New House bill may allow stockpile of EpiPens - News, Weather, Sports, Toledo, OH

New House bill may allow stockpile of EpiPens

TOLEDO, OH (Toledo News Now) -

Most students with severe allergies have a prescription from their doctor for an EpiPen that stays at school in case of an emergency.

House bill 296 would make it legal for schools to stock doses of EpiPens that could be administered to a student having a reaction, even if they don't have a prescription.

"Often times with this type of severe allergic reaction, you have maybe minutes at the most to respond to save their life," said Ann Cipriani from Toledo Public Schools.

Dr. Razi Rafeeq, an allergist in Toledo, knows firsthand how devastating a severe allergic reaction can be.  He says often times people may not know that they are allergic to certain foods or bug bites or stings until they have a reaction which could include itching, hives, or even an anaphylactic shock which could be fatal.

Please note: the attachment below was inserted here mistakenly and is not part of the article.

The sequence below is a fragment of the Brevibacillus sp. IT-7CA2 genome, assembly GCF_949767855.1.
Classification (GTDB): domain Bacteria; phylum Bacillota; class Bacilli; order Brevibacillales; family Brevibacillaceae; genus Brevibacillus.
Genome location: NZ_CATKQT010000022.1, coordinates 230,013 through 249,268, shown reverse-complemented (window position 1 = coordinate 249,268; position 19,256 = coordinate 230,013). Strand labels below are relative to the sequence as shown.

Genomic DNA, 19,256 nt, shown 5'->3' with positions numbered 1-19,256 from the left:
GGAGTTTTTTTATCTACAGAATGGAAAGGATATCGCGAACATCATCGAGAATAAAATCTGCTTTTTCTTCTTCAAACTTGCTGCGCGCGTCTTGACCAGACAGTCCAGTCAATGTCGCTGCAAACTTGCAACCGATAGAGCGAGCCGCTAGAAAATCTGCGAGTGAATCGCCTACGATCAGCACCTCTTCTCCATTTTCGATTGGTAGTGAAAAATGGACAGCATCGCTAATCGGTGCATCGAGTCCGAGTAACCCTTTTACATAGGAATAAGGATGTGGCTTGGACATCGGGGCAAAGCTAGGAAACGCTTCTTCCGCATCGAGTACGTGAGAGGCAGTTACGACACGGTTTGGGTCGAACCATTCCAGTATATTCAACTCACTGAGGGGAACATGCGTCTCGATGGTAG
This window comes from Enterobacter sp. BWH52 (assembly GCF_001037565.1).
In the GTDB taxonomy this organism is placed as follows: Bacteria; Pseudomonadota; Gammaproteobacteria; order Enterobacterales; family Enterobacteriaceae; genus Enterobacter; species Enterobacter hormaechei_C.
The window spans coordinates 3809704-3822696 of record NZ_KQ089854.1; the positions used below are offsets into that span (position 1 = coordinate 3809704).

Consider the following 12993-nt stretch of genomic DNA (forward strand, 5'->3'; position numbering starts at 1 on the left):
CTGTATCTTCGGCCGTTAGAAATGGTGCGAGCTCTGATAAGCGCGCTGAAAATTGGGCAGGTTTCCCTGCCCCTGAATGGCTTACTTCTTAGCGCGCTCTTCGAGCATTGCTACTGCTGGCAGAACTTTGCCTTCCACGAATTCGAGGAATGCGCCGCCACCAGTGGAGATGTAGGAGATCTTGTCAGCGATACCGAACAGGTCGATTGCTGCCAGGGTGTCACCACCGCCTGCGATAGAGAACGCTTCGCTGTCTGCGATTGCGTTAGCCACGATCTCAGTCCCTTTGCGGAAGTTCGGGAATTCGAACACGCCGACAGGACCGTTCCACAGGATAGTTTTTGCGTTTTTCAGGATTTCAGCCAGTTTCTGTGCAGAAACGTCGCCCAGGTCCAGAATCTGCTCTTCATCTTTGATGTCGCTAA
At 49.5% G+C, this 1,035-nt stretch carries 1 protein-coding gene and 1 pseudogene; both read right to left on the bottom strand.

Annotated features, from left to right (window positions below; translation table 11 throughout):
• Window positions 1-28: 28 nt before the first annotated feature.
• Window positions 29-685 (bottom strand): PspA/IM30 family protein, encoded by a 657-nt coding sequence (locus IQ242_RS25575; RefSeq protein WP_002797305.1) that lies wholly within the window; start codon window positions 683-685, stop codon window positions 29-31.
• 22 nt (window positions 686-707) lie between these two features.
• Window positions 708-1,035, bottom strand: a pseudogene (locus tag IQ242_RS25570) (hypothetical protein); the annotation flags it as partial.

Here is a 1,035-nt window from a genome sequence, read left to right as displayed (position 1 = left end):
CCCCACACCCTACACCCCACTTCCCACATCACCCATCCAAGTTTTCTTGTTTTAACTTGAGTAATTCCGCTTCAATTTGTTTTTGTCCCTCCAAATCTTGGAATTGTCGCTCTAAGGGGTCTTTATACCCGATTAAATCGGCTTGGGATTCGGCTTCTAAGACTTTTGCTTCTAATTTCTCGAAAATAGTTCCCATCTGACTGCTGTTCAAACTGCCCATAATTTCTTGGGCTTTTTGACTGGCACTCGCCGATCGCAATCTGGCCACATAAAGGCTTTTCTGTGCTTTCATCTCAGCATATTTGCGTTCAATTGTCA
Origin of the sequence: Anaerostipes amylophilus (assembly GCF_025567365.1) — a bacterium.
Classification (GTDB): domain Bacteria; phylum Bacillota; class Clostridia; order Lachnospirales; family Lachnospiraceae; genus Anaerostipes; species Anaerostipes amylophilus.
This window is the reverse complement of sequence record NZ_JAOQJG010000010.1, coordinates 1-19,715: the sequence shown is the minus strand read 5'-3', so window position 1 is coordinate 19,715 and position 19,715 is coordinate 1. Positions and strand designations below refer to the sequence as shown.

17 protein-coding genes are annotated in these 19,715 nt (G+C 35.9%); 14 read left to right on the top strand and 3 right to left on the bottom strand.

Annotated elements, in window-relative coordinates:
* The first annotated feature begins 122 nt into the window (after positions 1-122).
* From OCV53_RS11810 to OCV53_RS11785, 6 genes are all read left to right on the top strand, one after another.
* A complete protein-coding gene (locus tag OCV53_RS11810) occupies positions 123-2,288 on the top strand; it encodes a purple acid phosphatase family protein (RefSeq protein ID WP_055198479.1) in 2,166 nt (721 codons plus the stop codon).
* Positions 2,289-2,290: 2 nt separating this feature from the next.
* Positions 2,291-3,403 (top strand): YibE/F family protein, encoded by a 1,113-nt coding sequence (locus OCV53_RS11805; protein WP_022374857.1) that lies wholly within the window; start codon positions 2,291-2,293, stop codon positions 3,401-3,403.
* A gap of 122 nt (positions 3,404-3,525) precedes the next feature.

"We do not want to sit with a family in Ohio, in Northwest Ohio and tell the parent that we could not save your child at school because we did not have the appropriate medication," said Dr. Rafeeq.

The appropriate medication to stop the reaction is an injection of epiphnephran-- or an EpiPen.  As the policy stands statewide, EpiPens can only be in schools and administered to students who have a written prescription from their doctor, the pen is then kept with a nurse at school.  If passed, House bill 296 would make it so school districts could opt to have a stock of EpiPens that could be administered to a student, visitor, or staff member in the event of an emergency.

"The biggest benefit is that if you have this reaction and you do not have an EpiPen available, the school would have people there trained to use this and it is a life saving medication," said Cipriani.

Powered by Frankly